If you have been declared inadmissible because of a committed crime or are under conviction you may have several other options to enter Canada.  Firstly you may satisfy the immigration officer that you will not be likely involved in any future criminal activities.  You may also appeal for either:

1. Individual rehabilitation:

This can be applied if five years have passed since your sentence ended and you have managed to raise stable living conditions for yourself. 

OR

2. Deemed rehabilitation: 

This can be applied if ten years have passed since your sentence ended and you have not been involved in other crimes and are free from convictions.

OR

3. Record Suspension:

This can be applied if you have been convicted in Canada and appeal for a pardon. In case you have been convicted or are residing outside of Canada you may apply through a visa office in your country.

In spite of being criminally inadmissible, you may still be issued a TRP if:

  1. You have a justified reason to enter such as family emergencies or important conferences.
  2. You do not risk Canada’s safety. 

If you are outside of Canada you may apply for criminal rehabilitation through any Immigration, Refugees and Citizenship Office.

Authorization to Return to Canada (ARC):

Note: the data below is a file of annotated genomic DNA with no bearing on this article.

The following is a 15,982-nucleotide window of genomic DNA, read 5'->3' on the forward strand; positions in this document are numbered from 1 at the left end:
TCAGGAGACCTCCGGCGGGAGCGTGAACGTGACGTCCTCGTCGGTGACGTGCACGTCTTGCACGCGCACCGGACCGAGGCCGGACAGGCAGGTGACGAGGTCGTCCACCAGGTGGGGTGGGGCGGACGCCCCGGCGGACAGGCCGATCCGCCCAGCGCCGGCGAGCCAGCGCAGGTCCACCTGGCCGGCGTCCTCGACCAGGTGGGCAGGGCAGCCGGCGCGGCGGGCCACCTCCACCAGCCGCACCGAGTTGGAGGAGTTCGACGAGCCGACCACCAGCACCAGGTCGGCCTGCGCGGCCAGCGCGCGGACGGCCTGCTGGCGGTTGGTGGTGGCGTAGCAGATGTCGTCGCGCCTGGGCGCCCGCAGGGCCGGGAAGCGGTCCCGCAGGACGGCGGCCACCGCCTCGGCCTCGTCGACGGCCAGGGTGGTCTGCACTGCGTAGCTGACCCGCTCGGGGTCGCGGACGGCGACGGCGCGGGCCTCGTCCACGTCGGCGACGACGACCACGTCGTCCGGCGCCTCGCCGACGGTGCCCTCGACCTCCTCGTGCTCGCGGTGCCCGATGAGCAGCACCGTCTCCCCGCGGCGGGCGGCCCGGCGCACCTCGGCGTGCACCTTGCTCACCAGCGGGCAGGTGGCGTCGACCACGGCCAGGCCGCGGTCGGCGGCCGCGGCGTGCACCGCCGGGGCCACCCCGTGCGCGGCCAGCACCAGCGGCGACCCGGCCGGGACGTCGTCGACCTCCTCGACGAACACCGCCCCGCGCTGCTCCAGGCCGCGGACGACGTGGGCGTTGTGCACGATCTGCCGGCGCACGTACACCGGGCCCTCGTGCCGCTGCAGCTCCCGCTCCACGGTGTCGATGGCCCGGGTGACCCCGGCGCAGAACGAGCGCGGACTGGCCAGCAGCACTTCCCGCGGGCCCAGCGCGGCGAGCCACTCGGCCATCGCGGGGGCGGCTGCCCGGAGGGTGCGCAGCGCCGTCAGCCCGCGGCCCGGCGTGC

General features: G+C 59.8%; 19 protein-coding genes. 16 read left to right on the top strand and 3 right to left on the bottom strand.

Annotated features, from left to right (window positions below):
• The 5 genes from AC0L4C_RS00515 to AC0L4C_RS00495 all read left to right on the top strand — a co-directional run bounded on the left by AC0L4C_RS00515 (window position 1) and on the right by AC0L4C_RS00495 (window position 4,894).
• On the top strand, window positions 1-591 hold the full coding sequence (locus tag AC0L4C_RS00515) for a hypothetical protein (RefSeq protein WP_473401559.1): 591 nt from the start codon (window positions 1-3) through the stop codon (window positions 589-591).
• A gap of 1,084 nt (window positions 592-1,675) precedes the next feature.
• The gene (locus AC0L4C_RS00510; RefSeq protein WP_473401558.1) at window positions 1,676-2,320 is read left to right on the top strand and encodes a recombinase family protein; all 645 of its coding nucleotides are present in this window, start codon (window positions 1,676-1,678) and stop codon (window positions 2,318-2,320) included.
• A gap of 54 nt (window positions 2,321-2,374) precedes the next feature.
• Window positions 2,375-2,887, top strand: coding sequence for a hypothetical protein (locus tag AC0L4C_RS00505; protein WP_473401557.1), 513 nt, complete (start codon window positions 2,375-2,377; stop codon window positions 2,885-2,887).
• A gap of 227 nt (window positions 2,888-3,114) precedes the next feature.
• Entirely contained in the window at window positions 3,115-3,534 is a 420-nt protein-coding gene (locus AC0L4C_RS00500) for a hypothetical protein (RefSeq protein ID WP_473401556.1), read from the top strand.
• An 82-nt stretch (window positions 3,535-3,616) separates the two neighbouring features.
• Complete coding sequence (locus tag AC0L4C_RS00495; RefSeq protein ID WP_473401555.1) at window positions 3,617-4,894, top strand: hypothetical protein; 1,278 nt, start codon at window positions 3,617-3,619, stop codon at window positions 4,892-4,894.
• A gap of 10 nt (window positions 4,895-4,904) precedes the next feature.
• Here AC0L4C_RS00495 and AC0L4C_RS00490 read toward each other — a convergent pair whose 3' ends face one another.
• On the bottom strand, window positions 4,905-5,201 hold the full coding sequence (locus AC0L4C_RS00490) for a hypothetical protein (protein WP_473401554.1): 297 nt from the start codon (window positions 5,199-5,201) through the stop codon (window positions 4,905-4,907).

In case you have received a removal order you may need a special permission to return to Canada known as an Authorization to return to Canada. The type of authorization you would need depends upon the type of removal order you have received. The different type of removal orders are as follow:

1. Departure Order:

If you have received a departure order and you have left Canada within 30 days you will not require an Authorization to Return to Canada or ARC and can return through any port of entry. However, if you have not verified your departure your removal order will be converted into a Deportation Order which will require you to apply for an ARC to return to Canada.

2. Deportation Order:

If you have received a deportation order and wish to return to Canada before your deportation order expires you will have to apply for an ARC. However,  a deportation order is not be confused with a removal order as a deportation order is in case you do not leave Canada within 30 days of your issued departure order. If you were issued a deportation order because of criminal convictions you will first have to apply for criminal rehabilitation to return to Canada. You may require a TRP along with ARC. You may also be called for an interview.

3. Exclusion Order:

If you were issued an exclusion order and left Canada within 12 months since it was issued and have a certificate of departure then you may not need an ARC. However, if you wish to return after less than 12 months have passed you will need an ARC.

How to Apply an ARC:

To apply for an ARC you will need to fill out an application and make sure the following is included in the application:

  • Reasons why you were issued a removal order.
  • The length of time of the order issued.
  • Reasons why you wish to enter Canada.
  • A declaration of better behavior in the future.
  • Evidence of your current situation.